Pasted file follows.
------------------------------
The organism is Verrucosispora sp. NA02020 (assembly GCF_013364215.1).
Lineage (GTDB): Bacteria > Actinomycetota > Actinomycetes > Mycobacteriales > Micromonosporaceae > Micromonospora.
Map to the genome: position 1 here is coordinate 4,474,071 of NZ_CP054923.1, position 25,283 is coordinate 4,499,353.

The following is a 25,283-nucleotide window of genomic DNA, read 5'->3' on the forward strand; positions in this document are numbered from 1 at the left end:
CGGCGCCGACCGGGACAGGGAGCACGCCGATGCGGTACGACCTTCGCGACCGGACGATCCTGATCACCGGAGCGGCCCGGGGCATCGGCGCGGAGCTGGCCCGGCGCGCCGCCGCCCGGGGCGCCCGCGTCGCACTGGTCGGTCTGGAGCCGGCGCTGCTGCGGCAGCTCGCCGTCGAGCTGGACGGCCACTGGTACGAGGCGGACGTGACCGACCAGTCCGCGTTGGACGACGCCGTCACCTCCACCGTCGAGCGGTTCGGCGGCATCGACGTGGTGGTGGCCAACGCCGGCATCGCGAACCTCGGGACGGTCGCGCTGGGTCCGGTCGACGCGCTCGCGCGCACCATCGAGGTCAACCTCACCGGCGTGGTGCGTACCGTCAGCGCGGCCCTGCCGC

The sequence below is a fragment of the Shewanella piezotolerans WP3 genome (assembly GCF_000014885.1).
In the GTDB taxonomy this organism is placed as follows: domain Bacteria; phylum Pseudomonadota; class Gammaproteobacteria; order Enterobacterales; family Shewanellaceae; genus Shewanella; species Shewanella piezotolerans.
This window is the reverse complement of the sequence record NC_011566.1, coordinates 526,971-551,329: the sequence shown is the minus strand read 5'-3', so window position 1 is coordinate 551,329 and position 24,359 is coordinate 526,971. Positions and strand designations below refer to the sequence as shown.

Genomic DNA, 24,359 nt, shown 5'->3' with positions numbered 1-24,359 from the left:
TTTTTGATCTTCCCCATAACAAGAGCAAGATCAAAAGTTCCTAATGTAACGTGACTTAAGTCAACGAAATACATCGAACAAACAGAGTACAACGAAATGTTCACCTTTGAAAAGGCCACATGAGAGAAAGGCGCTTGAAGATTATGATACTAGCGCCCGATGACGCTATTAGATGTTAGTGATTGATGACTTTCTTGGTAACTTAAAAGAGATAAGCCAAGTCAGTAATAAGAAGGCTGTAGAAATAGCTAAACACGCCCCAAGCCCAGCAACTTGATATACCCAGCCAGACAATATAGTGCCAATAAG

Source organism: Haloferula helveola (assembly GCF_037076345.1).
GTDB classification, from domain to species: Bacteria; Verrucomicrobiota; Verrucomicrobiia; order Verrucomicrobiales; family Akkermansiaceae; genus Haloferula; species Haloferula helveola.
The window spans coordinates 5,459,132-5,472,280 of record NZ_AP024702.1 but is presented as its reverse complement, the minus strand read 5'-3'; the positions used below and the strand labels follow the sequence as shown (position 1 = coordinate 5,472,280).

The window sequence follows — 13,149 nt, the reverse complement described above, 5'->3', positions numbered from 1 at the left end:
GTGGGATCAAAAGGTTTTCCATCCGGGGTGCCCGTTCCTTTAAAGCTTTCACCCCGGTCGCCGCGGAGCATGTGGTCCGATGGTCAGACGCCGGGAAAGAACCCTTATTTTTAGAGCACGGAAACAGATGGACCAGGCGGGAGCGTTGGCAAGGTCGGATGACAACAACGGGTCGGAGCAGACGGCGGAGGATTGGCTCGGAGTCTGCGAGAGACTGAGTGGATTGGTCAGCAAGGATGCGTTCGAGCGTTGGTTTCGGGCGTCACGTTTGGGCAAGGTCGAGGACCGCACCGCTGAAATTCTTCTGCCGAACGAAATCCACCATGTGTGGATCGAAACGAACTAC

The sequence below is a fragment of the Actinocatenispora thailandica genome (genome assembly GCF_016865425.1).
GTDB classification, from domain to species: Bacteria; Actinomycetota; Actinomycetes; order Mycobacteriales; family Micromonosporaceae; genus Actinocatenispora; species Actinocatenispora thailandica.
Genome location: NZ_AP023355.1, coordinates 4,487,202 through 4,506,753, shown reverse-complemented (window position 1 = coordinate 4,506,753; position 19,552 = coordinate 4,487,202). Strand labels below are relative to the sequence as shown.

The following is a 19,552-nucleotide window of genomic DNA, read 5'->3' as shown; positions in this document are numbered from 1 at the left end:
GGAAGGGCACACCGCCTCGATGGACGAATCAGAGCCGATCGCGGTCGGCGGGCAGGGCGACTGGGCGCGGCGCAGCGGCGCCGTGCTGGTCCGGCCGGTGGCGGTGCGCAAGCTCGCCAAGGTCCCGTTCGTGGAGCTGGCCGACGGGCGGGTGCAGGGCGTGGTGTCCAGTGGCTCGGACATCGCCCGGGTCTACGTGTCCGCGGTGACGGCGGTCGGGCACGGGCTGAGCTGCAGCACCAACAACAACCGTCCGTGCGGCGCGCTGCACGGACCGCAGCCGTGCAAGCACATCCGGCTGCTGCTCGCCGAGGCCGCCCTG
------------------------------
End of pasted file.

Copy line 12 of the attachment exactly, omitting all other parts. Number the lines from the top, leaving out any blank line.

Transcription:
GTDB classification, from domain to species: Bacteria; Verrucomicrobiota; Verrucomicrobiia; order Verrucomicrobiales; family Akkermansiaceae; genus Haloferula; species Haloferula helveola.